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I have a fairly large dataset (by my standards) and I want to create a sequence number for blocks of records. I can use the plyr package, but the execution time is very slow. The code below replicates a comparable size dataframe.

## simulate an example of the size of a normal data frame
N <- 30000
id <- sample(1:17000, N, replace=T)
term <- as.character(sample(c(9:12), N, replace=T))
date <- sample(seq(as.Date("2012-08-01"), Sys.Date(), by="day"), N, replace=T)
char <- data.frame(matrix(sample(LETTERS, N*50, replace=T), N, 50))
val <- data.frame(matrix(rnorm(N*50), N, 50))
df <- data.frame(id, term, date, char, val, stringsAsFactors=F)

In reality, this is a little smaller than what I work with, as the values are typically larger...but this is close enough.

Here is the execution time on my machine:

> system.time(test.plyr <- ddply(df, 
+                                .(id, term), 
+                                summarise, 
+                                seqnum = 1:length(id), 
+                                .progress="text"))
  |===============================================================================================| 100%
   user  system elapsed 
  63.52    0.03   63.85 

Is there a "better" way to do this? Unfortunately, I am on a Windows machine.

Thanks in advance.

EDIT: Data.table is extremely fast, but I can't get my sequence numbers to calc correctly. Here is what my ddply version created. The majority only have one record in the group, but some have 2 rows, 3 rows, etc.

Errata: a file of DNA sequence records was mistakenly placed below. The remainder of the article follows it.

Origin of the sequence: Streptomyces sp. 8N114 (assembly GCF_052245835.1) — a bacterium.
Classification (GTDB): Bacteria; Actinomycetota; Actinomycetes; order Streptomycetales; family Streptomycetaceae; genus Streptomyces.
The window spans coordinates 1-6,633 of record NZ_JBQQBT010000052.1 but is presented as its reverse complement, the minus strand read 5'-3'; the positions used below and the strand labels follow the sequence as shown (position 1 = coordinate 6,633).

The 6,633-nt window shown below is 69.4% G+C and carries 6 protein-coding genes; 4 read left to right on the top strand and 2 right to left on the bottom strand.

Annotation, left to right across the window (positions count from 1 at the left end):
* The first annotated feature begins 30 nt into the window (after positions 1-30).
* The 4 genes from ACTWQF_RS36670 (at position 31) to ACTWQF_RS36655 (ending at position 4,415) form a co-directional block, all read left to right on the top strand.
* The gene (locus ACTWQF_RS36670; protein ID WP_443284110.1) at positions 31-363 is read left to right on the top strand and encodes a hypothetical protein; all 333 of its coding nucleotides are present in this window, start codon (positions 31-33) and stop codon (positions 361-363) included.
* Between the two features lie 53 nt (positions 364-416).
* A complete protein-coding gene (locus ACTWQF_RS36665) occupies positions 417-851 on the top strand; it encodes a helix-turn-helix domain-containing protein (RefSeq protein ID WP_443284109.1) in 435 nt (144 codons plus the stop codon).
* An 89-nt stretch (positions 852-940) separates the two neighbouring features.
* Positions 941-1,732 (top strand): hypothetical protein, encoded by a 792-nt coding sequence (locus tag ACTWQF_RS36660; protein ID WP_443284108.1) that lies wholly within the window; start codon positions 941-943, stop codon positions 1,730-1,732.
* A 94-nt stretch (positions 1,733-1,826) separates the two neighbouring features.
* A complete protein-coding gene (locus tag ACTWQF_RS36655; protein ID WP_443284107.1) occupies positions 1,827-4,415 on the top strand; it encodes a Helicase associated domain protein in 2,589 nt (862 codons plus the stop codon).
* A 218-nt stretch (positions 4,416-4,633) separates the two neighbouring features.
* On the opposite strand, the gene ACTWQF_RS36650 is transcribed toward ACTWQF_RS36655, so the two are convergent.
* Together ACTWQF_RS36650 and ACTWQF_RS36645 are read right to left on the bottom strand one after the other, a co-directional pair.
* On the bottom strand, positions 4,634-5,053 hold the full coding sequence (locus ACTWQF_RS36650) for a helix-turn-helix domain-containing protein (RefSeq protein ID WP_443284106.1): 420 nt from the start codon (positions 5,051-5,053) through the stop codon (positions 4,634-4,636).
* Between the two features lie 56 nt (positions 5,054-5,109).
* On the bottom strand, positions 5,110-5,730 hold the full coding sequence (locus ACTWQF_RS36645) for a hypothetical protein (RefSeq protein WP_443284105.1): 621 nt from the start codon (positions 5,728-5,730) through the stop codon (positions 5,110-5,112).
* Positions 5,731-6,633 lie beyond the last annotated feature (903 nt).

> with(test.plyr, table(seqnum))
    1     2     3     4     5 
24272  4950   681    88     9 

And using data.table as shown below, the same approach yields:

> with(test.dt, table(V1))
share|improve this question
up vote 4 down vote accepted

Use data.table

dt = data.table(df)
test.dt = dt[,.N,"id,term"]

Here is a timing comparison. I used N = 3000 and replaced the 17000 with 1700 while generating the dataset

f_plyr <- function(){
  test.plyr <- ddply(df, .(id, term), summarise, seqnum = 1:length(id), 

f_dt <- function(){
 dt = data.table(df)
 test.dt = dt[,.N,"id,term"]

benchmark(f_plyr(), f_dt(), replications = 10,
  columns = c("test", "replications", "elapsed", "relative"))

data.table speeds up things by a factor of 170

test replications elapsed relative
2   f_dt()           10   0.779    1.000
1 f_plyr()           10 132.572  170.182

Also check out Hadley's latest work on dplyr. I wouldn't be surprised if dplyr provides an additional speedup, given that a lot of the code is being reworked in C.

UPDATE: Edited code, changing length(id) to .N as per Matt's comment.

share|improve this answer
thanks for this. I know Hadley is working on it, but in the interim, I need a fix. The improvement in speed is crazy. On my machine, when I run with(test.df, table(V1)), all I see is a sequence number of 1. I know we are simulating data, but some records should have more than one record within the grouping. – Btibert3 Nov 16 '12 at 14:56
The problem is data.table sorts the columns differently. If you use head(plyr::arrange(test.dt, id)), you will see that the output is the same as test.plyr – Ramnath Nov 16 '12 at 14:57
Thanks for the help. Most likely user error on my end, but no matter what I do, V1 only has a value of 1 when I use the data.table solution. See above. – Btibert3 Nov 16 '12 at 15:40
@Btibert3 Yes, I don't think Ramnath has tested this. Please replace length(id) with .N. There are some previous questions in this tag about .N on this point. – Matt Dowle Nov 16 '12 at 15:57
@Btibert3 Please replace (just) length(id) with .N, not 1:length(id) with .N. So, 1:.N. Or, seq_len(.N). – Matt Dowle Nov 16 '12 at 16:27

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